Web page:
The FIEC will also allow MSUFCU to expand its financial education presence on campus, providing space for employees managing its Financial 4.0 website and app for college-age students and the Financial Peer Education Program. Financial 4.0 houses blogs on financial topics, financial education videos, free financial resources and contests. This program offers students an opportunity to improve their financial literacy.
“In opening the FIEC, we are able to offer invaluable learning experiences to our student-interns, preparing them to become future leaders,” said Clobes. “The FIEC is designed to prepare students for full-time positions after college, possibly with the credit union. Retaining top talent at MSUFCU and within the Greater Lansing area helps to create a vibrant community.”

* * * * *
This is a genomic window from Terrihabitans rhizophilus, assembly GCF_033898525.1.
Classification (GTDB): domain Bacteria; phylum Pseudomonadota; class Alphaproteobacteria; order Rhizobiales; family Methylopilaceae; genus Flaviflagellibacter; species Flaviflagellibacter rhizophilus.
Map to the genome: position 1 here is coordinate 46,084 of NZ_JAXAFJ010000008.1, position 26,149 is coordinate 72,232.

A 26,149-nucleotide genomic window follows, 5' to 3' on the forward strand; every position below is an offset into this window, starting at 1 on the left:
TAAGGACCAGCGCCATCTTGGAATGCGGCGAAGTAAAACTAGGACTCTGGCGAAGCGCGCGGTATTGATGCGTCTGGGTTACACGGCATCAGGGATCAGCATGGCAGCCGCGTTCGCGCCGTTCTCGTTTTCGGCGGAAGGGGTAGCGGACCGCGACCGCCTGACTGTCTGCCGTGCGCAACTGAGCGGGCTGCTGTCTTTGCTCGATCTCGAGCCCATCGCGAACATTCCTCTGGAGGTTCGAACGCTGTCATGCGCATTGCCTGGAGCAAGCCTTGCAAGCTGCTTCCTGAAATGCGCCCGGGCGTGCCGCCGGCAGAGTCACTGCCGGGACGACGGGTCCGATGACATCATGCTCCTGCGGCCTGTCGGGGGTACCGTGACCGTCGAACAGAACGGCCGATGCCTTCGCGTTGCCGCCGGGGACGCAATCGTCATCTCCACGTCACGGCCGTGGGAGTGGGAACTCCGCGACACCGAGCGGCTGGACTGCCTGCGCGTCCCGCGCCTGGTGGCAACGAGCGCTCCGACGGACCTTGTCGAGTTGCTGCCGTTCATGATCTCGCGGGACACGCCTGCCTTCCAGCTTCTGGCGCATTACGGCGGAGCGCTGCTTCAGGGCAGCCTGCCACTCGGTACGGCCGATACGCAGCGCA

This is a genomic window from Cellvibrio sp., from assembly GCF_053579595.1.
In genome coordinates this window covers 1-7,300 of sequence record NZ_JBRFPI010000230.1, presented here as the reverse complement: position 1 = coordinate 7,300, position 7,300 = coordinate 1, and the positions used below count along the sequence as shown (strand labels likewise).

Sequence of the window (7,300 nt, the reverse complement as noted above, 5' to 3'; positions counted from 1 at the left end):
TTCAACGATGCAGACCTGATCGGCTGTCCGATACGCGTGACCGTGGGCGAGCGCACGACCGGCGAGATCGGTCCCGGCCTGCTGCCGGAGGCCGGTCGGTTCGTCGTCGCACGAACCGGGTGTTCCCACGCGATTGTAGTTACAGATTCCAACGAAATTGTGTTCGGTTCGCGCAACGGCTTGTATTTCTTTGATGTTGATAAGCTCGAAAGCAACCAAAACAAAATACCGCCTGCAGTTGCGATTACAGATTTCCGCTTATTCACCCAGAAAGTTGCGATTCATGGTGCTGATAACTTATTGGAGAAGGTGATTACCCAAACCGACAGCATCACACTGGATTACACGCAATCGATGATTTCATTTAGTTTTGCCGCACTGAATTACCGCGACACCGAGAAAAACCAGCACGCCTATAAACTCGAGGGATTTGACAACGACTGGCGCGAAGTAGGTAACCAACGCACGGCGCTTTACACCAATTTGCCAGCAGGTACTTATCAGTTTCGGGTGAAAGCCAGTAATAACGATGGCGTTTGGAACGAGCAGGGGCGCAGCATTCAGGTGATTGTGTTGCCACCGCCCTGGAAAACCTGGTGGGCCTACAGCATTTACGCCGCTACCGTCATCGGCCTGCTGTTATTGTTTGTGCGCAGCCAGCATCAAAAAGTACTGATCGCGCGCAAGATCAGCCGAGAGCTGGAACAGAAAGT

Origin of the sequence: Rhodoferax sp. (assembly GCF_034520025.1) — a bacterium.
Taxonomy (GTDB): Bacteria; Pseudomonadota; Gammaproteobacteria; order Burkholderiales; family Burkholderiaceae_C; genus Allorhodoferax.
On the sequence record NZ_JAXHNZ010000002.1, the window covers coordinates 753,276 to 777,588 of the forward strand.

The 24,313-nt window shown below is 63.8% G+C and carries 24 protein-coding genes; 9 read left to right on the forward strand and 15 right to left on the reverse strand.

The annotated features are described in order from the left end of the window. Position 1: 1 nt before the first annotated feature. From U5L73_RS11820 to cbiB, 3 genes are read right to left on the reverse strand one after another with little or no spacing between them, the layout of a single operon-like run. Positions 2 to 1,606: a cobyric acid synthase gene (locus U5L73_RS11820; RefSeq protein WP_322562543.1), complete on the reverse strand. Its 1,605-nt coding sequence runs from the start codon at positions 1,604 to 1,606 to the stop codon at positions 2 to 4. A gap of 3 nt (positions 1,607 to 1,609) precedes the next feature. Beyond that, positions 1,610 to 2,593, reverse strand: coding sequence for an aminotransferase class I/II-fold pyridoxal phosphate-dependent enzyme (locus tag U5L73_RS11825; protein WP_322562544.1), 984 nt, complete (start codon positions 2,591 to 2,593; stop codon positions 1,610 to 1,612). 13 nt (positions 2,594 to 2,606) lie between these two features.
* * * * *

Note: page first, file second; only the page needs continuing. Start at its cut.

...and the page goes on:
This attitude is true to the credit union philosophy of “people helping people.” MSUFCU is interested in what they can offer their workers as much as they are interested in what their workers offer the credit union. They understand that offering employees opportunities and benefits enriches the community and surrounding areas.
“With the diverse perspectives of our employees, including our millennials, we are more in-tune with our members’ needs and able to provide a superior level of service throughout their various life stages, creating lifelong members,” said Davis.Go to main navigation